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Beachgoers in Australia's eastern suburbs were in for a shock on Tuesday as both Bondi and Clovelly beach were closed due to a rare red algae bloom.
Beachgoers in Australia's eastern suburbs were in for a shock on Tuesday as both Bondi Beach and Clovelly Beach were closed due to a rare red algae bloom, causing the water to resemble a scene out of Jaws.
While swimming in the red stuff, known as Noctiluca scintillans or sea sparkle, isn't lethal, it will irritate human skin and eyes — hence, the beach closures.
Patricia Estebe from Camargue's tourist office explained to the Huffington Post, "This phenomenon is a result of the salt content in brine shrimp Artemia salina and algae Dunaliella salina. When the salt concentration is very high — which is the case before harvest — the brine shrimp die and saline algae proliferates giving this unusual color."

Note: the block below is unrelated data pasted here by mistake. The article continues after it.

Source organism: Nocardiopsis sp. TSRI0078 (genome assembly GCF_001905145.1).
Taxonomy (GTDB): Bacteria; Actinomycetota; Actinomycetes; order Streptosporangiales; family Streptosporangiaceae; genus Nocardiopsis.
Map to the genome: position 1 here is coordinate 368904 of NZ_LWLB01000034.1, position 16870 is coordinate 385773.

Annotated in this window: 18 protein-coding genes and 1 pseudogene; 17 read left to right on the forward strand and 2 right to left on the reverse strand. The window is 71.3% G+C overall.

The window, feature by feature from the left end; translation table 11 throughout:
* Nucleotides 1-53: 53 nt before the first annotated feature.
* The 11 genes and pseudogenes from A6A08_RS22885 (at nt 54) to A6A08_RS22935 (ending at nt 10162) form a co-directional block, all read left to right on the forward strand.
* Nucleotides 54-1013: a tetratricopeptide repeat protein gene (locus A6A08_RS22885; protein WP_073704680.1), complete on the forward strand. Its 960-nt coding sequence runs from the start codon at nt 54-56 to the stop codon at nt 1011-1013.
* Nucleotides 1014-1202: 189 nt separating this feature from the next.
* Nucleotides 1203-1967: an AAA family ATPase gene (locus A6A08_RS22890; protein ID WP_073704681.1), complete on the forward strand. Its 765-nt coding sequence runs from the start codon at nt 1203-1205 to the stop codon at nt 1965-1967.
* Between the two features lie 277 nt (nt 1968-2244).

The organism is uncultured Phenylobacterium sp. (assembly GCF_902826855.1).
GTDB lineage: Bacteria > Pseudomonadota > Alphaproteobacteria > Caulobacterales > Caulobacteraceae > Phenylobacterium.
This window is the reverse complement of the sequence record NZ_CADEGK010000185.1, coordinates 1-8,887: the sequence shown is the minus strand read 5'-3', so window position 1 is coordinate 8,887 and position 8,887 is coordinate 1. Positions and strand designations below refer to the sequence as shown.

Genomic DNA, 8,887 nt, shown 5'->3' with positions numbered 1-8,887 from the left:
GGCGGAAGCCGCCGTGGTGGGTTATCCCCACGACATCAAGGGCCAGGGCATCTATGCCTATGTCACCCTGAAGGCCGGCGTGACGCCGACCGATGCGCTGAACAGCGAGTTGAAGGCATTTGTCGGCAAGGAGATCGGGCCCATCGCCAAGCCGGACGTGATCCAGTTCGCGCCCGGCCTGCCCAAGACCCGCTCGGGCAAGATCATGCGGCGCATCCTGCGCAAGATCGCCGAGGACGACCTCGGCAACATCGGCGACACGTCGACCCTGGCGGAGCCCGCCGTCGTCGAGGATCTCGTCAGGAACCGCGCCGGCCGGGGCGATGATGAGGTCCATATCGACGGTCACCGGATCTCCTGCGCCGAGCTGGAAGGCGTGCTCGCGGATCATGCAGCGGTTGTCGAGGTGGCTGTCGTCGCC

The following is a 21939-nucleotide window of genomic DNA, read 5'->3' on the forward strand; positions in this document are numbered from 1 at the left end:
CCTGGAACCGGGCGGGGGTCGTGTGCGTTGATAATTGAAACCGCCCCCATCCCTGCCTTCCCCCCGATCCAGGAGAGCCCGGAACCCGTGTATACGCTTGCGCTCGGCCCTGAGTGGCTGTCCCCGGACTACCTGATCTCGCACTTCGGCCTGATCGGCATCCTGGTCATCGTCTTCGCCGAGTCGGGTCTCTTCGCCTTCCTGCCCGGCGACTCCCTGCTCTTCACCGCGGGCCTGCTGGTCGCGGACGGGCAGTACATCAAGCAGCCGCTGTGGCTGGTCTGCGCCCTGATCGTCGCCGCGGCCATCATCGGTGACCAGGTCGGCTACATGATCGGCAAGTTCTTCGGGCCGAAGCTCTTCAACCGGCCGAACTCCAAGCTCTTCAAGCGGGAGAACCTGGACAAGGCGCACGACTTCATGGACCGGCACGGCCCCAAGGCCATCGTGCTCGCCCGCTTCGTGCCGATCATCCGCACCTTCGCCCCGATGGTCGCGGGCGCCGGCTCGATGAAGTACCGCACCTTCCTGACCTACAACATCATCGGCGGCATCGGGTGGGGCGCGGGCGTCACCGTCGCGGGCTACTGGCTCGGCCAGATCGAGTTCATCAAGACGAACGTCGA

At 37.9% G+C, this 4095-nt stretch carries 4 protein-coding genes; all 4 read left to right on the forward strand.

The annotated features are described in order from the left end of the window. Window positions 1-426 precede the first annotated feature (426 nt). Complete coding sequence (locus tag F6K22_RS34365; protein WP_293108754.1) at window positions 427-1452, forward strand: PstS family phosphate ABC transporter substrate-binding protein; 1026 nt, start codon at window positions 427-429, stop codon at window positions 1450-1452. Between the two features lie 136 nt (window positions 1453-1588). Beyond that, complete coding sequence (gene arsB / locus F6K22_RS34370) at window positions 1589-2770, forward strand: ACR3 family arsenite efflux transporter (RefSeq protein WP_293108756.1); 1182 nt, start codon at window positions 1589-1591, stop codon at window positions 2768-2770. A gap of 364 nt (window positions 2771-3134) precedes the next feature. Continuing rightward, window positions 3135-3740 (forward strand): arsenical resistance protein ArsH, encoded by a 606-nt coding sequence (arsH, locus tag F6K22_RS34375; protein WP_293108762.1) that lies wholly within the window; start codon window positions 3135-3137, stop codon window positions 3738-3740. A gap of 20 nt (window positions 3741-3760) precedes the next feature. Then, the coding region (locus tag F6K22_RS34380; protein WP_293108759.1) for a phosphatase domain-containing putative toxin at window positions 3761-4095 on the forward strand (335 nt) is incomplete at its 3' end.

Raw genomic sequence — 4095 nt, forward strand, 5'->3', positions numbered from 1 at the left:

Waverley head lifeguard Bruce Hopkins told Australia's Herald Sun that he first spotted the algae bloom drifting off the north side of Bondi Beach at around 6:30 a.m. He added, "It has got quite a fishy smell to it."
A few local Instagram users shared their snaps of the red algae under the hashtag #redtide.